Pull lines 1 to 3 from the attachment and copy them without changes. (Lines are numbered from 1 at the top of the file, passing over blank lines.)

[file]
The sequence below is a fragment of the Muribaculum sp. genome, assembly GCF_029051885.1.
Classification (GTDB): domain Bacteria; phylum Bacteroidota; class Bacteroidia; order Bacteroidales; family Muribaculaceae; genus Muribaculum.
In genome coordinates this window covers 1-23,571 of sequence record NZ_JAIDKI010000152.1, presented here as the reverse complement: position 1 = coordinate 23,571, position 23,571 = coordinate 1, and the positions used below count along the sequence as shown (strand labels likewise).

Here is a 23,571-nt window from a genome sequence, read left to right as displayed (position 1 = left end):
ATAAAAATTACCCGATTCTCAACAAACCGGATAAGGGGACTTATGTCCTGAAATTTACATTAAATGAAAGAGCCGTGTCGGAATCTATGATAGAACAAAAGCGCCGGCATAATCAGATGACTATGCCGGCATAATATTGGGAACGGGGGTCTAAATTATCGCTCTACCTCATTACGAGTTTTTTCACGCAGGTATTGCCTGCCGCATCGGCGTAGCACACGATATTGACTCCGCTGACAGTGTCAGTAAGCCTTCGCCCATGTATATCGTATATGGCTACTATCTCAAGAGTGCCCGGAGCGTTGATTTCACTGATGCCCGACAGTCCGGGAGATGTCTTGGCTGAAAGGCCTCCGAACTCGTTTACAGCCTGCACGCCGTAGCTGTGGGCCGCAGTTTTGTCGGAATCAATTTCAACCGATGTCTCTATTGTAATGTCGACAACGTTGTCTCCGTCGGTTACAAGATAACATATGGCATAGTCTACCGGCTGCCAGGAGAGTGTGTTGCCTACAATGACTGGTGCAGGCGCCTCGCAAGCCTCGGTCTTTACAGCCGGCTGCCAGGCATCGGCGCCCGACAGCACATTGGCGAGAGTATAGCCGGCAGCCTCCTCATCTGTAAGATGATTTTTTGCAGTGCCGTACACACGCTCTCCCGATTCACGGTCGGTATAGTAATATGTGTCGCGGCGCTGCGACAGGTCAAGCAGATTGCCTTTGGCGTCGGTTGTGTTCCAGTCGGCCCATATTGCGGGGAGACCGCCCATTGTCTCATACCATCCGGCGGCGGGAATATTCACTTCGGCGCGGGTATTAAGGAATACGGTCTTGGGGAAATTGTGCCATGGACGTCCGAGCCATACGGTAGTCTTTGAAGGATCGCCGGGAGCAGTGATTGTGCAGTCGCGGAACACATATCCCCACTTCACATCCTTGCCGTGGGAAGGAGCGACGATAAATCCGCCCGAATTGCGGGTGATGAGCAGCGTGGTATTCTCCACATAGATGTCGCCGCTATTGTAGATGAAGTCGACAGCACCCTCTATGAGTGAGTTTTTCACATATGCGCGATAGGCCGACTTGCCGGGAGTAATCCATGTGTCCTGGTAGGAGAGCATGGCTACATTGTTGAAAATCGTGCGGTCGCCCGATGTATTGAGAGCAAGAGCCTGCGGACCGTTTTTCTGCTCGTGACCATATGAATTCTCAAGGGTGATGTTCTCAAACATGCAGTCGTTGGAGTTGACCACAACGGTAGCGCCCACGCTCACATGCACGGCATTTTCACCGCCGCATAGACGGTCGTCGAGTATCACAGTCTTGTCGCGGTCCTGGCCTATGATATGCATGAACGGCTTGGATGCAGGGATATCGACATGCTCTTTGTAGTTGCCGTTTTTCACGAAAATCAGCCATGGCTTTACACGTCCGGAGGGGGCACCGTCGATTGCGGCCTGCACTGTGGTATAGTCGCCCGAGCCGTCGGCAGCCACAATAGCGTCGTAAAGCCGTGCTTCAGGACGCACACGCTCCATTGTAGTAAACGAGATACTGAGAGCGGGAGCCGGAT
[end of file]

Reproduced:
The sequence below is a fragment of the Muribaculum sp. genome, assembly GCF_029051885.1.
Classification (GTDB): domain Bacteria; phylum Bacteroidota; class Bacteroidia; order Bacteroidales; family Muribaculaceae; genus Muribaculum.
In genome coordinates this window covers 1-23,571 of sequence record NZ_JAIDKI010000152.1, presented here as the reverse complement: position 1 = coordinate 23,571, position 23,571 = coordinate 1, and the positions used below count along the sequence as shown (strand labels likewise).